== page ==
Thursday, November 1, 2012

Hoshigaki update

Toshio demonstrating hoshigaki at the Open House
Hoshigaki (Japanese hand-dried persimmon) is now for sale at the fruit stand.  We expect that by the weekend we should have both grade A and grade B hoshigaki available.  We grade the hoshigaki as premium, grade A or B, depending on how soft it is.  Ripeness of the persimmons, how fast they dry,  temperature, humidity and how much a persimmon gets massaged are all factors that affect the softness of the finished hoshigaki.  If you'd like to pick up more than a pound of hoshigaki, it's a good idea to call ahead and have us set some aside for you.   

We haven't yet started sending out the hoshigaki through mail order.  Only premium grade hoshigaki is sent out by mail order and we don't yet have enough to start mailing it out.  We expect to begin sending out mail orders around Thanksgiving time. If you'd like to order hoshigaki through mail order, please get your order in as soon as possible Orders are filled in the order they're received, and we fill orders as soon as we can, but since the process is weather dependent, some of it is beyond our control.   

Hoshigaki-making is in full swing at the orchard.  We are spending lots of time peeling fresh persimmons and stringing them up in pairs.  The pairs of persimmons are then strung together in pairs and hung on sticks to dry.  The drying racks are almost completely full of these drying pairs of persimmons.   The sticks of drying persimmons first hang outside in the sun for a number of days until they develop a second more leathery skin on the outside and become soft enough to massage.  We massage each persimmon to break up the pulp inside and help it dry more evenly. Lately we've spend hours a day massaging the hoshigaki, with Chis and Tosh even spending hours massaging at night.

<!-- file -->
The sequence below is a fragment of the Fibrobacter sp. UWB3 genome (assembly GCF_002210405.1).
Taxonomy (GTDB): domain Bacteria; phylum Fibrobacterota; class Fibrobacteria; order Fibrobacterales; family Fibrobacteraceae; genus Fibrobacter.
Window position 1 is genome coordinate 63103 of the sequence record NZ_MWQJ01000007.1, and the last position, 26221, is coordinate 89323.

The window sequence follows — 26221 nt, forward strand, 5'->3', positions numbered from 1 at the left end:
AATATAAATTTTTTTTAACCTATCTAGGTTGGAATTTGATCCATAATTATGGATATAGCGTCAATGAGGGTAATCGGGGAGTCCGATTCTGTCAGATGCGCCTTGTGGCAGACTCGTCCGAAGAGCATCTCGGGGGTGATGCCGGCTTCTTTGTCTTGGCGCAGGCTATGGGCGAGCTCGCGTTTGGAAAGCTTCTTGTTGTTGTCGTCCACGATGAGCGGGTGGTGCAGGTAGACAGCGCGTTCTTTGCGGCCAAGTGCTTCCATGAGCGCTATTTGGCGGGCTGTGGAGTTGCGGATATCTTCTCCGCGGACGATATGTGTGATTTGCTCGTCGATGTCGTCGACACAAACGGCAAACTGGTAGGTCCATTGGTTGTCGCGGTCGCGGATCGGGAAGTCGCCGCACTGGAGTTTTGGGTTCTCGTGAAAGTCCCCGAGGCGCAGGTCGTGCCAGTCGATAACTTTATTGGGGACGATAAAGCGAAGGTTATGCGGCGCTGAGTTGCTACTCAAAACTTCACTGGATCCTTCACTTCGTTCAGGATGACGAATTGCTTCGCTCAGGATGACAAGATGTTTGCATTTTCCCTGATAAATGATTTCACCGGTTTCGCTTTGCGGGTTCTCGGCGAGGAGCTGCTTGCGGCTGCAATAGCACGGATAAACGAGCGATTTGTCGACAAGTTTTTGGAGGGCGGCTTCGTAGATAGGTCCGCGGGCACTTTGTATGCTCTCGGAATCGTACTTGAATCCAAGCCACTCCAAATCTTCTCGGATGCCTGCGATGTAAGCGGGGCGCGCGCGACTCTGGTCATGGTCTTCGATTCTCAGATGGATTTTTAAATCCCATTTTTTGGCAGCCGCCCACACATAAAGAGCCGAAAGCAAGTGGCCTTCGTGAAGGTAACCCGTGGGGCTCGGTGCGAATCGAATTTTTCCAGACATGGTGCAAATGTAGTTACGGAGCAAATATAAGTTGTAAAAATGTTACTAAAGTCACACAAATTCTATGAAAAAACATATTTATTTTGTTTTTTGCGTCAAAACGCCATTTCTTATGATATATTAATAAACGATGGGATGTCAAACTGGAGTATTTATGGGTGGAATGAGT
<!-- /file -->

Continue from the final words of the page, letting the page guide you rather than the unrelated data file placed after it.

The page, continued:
After the first massage, the persimmons usually go to the "hot house", which is a small warm out-building with windows and doors that can open, with good air circulation.  After spending a few days in the hot house, the persimmons are massaged again and brought to the big drying room, where they'll get massaged and checked every few days.  The persimmons have become finished hoshigaki after they develop a powdery sugar on the surface.  This drying process takes around 6 weeks on average, depending on the weather.  In cooler or more damp weather the process can take 10 weeks.

This year, the persimmons ripened a few weeks earlier than usual, so we were able to start peeling earlier.  We have had mostly warm weather up until this week with only a few days of rain so far this fall, so the drying process has been going along quickly so far.  When the weather gets colder, the persimmons start softening on the trees.  Eventually the persimmons become too soft to peel, so we'll have to stop.  After that we won't be able to start any new persimmons to become hoshigaki and make up this season's supply. 

In the photo above you can see Toshio talking about hoshigaki to visitors at our recent open house.  At this open house we had a raffle and the first prize winner was unreachable by the phone number on the ticket.  If you have a stub for ticket 880049, bring it to the fruit stand after Nov. 30th and you can get the prize, (a pound of premium hoshigaki).


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